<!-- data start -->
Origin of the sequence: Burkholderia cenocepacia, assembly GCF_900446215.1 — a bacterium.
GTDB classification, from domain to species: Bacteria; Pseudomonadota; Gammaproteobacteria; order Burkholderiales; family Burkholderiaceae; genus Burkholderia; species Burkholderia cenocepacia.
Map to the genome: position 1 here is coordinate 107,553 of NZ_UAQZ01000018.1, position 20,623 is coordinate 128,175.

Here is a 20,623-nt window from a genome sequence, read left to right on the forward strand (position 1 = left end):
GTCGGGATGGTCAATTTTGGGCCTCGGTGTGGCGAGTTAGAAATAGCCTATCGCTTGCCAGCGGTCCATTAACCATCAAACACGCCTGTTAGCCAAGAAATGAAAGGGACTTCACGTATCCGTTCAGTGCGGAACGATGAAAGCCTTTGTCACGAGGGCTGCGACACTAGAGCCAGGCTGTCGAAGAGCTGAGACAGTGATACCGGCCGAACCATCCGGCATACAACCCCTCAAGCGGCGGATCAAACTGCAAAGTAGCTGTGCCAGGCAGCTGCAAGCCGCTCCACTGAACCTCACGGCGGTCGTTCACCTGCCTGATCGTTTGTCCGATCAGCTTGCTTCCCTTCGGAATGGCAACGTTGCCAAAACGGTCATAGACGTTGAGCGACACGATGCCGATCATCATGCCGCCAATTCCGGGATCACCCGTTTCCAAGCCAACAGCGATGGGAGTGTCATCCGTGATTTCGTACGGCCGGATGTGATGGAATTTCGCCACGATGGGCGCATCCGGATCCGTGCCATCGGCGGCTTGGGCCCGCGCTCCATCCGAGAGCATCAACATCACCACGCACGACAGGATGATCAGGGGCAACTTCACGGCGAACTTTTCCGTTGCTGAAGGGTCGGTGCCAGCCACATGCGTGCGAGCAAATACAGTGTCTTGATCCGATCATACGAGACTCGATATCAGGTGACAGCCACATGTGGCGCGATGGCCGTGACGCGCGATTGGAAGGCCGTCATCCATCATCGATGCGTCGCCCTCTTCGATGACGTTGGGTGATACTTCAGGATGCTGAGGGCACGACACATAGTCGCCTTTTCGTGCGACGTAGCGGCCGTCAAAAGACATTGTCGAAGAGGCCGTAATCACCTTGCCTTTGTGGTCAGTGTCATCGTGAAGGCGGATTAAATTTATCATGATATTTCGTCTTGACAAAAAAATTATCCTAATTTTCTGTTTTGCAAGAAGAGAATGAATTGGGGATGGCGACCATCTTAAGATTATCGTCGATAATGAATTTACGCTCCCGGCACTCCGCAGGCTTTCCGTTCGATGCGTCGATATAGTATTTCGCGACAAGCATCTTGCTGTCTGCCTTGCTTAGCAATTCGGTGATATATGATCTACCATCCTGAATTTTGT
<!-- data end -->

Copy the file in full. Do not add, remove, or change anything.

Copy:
Origin of the sequence: Burkholderia cenocepacia, assembly GCF_900446215.1 — a bacterium.
GTDB classification, from domain to species: Bacteria; Pseudomonadota; Gammaproteobacteria; order Burkholderiales; family Burkholderiaceae; genus Burkholderia; species Burkholderia cenocepacia.
Map to the genome: position 1 here is coordinate 107,553 of NZ_UAQZ01000018.1, position 20,623 is coordinate 128,175.

Here is a 20,623-nt window from a genome sequence, read left to right on the forward strand (position 1 = left end):
GTCGGGATGGTCAATTTTGGGCCTCGGTGTGGCGAGTTAGAAATAGCCTATCGCTTGCCAGCGGTCCATTAACCATCAAACACGCCTGTTAGCCAAGAAATGAAAGGGACTTCACGTATCCGTTCAGTGCGGAACGATGAAAGCCTTTGTCACGAGGGCTGCGACACTAGAGCCAGGCTGTCGAAGAGCTGAGACAGTGATACCGGCCGAACCATCCGGCATACAACCCCTCAAGCGGCGGATCAAACTGCAAAGTAGCTGTGCCAGGCAGCTGCAAGCCGCTCCACTGAACCTCACGGCGGTCGTTCACCTGCCTGATCGTTTGTCCGATCAGCTTGCTTCCCTTCGGAATGGCAACGTTGCCAAAACGGTCATAGACGTTGAGCGACACGATGCCGATCATCATGCCGCCAATTCCGGGATCACCCGTTTCCAAGCCAACAGCGATGGGAGTGTCATCCGTGATTTCGTACGGCCGGATGTGATGGAATTTCGCCACGATGGGCGCATCCGGATCCGTGCCATCGGCGGCTTGGGCCCGCGCTCCATCCGAGAGCATCAACATCACCACGCACGACAGGATGATCAGGGGCAACTTCACGGCGAACTTTTCCGTTGCTGAAGGGTCGGTGCCAGCCACATGCGTGCGAGCAAATACAGTGTCTTGATCCGATCATACGAGACTCGATATCAGGTGACAGCCACATGTGGCGCGATGGCCGTGACGCGCGATTGGAAGGCCGTCATCCATCATCGATGCGTCGCCCTCTTCGATGACGTTGGGTGATACTTCAGGATGCTGAGGGCACGACACATAGTCGCCTTTTCGTGCGACGTAGCGGCCGTCAAAAGACATTGTCGAAGAGGCCGTAATCACCTTGCCTTTGTGGTCAGTGTCATCGTGAAGGCGGATTAAATTTATCATGATATTTCGTCTTGACAAAAAAATTATCCTAATTTTCTGTTTTGCAAGAAGAGAATGAATTGGGGATGGCGACCATCTTAAGATTATCGTCGATAATGAATTTACGCTCCCGGCACTCCGCAGGCTTTCCGTTCGATGCGTCGATATAGTATTTCGCGACAAGCATCTTGCTGTCTGCCTTGCTTAGCAATTCGGTGATATATGATCTACCATCCTGAATTTTGT